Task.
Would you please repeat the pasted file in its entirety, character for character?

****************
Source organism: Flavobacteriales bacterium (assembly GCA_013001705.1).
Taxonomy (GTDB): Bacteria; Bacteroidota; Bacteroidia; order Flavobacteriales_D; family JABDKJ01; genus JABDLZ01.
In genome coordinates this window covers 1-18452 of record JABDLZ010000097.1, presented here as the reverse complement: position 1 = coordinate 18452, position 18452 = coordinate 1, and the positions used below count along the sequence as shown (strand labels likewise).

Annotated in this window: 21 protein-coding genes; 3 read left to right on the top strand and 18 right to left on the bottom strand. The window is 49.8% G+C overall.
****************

Source organism: Flavobacteriales bacterium (assembly GCA_013001705.1).
Taxonomy (GTDB): Bacteria; Bacteroidota; Bacteroidia; order Flavobacteriales_D; family JABDKJ01; genus JABDLZ01.
In genome coordinates this window covers 1-18452 of record JABDLZ010000097.1, presented here as the reverse complement: position 1 = coordinate 18452, position 18452 = coordinate 1, and the positions used below count along the sequence as shown (strand labels likewise).

Annotated in this window: 21 protein-coding genes; 3 read left to right on the top strand and 18 right to left on the bottom strand. The window is 49.8% G+C overall.